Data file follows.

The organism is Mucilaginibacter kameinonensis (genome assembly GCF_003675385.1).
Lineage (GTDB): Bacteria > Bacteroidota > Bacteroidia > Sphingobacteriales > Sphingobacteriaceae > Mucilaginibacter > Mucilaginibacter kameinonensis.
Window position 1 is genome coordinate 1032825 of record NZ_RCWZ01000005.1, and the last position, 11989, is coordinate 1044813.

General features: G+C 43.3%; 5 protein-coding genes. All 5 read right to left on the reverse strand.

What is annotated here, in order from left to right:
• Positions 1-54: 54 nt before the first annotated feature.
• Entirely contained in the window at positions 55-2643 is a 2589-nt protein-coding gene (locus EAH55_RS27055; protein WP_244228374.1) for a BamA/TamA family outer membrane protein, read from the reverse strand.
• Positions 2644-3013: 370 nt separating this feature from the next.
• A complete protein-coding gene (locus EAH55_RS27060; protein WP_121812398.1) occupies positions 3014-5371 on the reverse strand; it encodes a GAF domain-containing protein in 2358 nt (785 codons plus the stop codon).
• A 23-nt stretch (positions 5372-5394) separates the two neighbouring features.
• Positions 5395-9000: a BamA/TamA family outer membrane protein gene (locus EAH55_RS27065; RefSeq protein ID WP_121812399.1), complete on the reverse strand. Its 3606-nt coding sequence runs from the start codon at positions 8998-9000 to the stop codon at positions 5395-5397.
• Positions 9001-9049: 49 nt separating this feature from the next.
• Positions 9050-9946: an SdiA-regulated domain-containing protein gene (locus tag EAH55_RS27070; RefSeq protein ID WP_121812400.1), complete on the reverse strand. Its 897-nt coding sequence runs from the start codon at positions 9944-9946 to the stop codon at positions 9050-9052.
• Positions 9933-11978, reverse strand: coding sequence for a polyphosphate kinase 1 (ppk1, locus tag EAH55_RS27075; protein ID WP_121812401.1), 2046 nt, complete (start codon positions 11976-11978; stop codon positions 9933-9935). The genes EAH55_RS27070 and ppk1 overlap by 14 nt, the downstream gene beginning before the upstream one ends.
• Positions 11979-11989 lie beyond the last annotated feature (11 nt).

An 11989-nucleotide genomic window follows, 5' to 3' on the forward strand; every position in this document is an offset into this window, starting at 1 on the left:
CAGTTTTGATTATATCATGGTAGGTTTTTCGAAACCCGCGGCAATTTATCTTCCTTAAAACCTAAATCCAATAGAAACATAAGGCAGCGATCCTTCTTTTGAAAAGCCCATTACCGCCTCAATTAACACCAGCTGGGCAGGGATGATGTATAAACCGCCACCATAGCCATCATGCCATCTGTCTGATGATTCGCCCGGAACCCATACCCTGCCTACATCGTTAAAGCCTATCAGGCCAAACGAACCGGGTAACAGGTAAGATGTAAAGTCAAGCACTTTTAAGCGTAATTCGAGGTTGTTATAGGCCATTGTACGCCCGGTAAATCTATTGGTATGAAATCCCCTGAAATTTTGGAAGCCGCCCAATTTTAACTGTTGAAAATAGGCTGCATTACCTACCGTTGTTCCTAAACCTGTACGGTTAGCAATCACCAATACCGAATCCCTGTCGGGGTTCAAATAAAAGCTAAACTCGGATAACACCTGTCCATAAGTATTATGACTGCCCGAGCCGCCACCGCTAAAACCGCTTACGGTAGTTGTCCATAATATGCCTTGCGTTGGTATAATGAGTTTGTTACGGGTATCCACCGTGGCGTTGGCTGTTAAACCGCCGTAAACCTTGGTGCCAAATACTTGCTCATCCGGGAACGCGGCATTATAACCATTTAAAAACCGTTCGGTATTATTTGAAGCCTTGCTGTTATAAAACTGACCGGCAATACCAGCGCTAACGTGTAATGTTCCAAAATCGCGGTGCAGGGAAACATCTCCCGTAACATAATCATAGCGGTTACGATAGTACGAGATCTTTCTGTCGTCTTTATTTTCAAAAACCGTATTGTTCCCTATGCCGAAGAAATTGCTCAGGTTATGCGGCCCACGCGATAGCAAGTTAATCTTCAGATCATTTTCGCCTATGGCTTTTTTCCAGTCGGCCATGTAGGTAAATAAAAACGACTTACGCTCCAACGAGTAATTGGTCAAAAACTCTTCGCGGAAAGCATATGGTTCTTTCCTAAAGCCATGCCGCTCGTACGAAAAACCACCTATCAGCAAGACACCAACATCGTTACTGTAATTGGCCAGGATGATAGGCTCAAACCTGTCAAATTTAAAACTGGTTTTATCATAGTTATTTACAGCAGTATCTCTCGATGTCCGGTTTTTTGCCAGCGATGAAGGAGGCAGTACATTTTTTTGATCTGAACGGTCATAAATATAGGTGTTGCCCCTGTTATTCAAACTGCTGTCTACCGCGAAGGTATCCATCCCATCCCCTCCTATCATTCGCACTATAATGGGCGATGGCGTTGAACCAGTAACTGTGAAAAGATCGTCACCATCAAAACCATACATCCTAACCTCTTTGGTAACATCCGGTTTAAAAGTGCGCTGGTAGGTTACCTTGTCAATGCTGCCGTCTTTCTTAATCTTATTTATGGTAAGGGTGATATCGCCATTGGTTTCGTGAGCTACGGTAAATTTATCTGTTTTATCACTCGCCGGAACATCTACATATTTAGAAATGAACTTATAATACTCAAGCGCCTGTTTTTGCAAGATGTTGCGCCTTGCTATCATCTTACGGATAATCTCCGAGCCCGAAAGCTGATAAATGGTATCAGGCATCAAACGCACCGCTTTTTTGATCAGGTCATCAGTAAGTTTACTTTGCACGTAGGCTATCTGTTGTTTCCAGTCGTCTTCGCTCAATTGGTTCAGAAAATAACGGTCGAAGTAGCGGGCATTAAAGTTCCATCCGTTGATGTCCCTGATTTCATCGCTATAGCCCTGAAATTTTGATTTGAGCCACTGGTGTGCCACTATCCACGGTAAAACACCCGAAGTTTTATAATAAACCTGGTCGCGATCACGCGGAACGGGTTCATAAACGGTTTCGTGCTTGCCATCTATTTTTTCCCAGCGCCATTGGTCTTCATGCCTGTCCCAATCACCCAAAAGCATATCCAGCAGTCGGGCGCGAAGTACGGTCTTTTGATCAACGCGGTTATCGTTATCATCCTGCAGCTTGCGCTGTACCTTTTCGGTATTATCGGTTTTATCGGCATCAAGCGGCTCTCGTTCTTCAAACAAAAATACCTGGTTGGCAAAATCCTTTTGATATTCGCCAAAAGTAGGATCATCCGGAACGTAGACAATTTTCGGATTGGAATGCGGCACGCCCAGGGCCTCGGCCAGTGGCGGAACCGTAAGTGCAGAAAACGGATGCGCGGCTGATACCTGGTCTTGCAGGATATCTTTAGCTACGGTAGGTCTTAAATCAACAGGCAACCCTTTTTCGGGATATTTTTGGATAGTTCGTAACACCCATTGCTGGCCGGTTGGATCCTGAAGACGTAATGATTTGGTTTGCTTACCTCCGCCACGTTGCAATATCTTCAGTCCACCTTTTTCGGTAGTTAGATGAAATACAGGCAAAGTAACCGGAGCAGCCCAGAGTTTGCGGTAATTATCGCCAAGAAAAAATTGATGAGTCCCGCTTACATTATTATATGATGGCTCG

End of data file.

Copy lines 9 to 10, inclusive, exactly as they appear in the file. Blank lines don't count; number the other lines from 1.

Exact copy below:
• A complete protein-coding gene (locus EAH55_RS27060; protein WP_121812398.1) occupies positions 3014-5371 on the reverse strand; it encodes a GAF domain-containing protein in 2358 nt (785 codons plus the stop codon).
• A 23-nt stretch (positions 5372-5394) separates the two neighbouring features.